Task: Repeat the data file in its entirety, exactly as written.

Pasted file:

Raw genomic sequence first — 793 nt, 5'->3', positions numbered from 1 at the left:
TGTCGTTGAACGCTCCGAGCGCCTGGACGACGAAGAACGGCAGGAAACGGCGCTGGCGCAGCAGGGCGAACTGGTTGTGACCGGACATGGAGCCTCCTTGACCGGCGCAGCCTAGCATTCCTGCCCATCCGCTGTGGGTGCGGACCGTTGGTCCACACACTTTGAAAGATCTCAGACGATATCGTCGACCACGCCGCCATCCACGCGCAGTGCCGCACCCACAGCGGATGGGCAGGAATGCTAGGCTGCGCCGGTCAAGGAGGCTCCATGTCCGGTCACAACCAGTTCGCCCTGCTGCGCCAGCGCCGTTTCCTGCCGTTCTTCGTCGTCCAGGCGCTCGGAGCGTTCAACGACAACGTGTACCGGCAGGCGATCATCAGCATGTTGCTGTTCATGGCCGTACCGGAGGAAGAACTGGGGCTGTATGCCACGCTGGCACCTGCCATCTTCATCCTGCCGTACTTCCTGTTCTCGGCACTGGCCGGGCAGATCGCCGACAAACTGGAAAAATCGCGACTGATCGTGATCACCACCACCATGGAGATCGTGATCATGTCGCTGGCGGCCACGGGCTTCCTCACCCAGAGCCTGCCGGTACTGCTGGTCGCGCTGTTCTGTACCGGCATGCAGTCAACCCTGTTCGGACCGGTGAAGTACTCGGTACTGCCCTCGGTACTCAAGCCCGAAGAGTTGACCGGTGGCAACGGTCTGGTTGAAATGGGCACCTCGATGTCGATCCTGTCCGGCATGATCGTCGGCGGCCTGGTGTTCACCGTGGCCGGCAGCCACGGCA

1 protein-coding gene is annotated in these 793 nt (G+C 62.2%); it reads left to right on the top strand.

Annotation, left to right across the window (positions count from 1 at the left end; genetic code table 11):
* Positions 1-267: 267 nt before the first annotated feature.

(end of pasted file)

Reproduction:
Raw genomic sequence first — 793 nt, 5'->3', positions numbered from 1 at the left:
TGTCGTTGAACGCTCCGAGCGCCTGGACGACGAAGAACGGCAGGAAACGGCGCTGGCGCAGCAGGGCGAACTGGTTGTGACCGGACATGGAGCCTCCTTGACCGGCGCAGCCTAGCATTCCTGCCCATCCGCTGTGGGTGCGGACCGTTGGTCCACACACTTTGAAAGATCTCAGACGATATCGTCGACCACGCCGCCATCCACGCGCAGTGCCGCACCCACAGCGGATGGGCAGGAATGCTAGGCTGCGCCGGTCAAGGAGGCTCCATGTCCGGTCACAACCAGTTCGCCCTGCTGCGCCAGCGCCGTTTCCTGCCGTTCTTCGTCGTCCAGGCGCTCGGAGCGTTCAACGACAACGTGTACCGGCAGGCGATCATCAGCATGTTGCTGTTCATGGCCGTACCGGAGGAAGAACTGGGGCTGTATGCCACGCTGGCACCTGCCATCTTCATCCTGCCGTACTTCCTGTTCTCGGCACTGGCCGGGCAGATCGCCGACAAACTGGAAAAATCGCGACTGATCGTGATCACCACCACCATGGAGATCGTGATCATGTCGCTGGCGGCCACGGGCTTCCTCACCCAGAGCCTGCCGGTACTGCTGGTCGCGCTGTTCTGTACCGGCATGCAGTCAACCCTGTTCGGACCGGTGAAGTACTCGGTACTGCCCTCGGTACTCAAGCCCGAAGAGTTGACCGGTGGCAACGGTCTGGTTGAAATGGGCACCTCGATGTCGATCCTGTCCGGCATGATCGTCGGCGGCCTGGTGTTCACCGTGGCCGGCAGCCACGGCA

1 protein-coding gene is annotated in these 793 nt (G+C 62.2%); it reads left to right on the top strand.

Annotation, left to right across the window (positions count from 1 at the left end; genetic code table 11):
* Positions 1-267: 267 nt before the first annotated feature.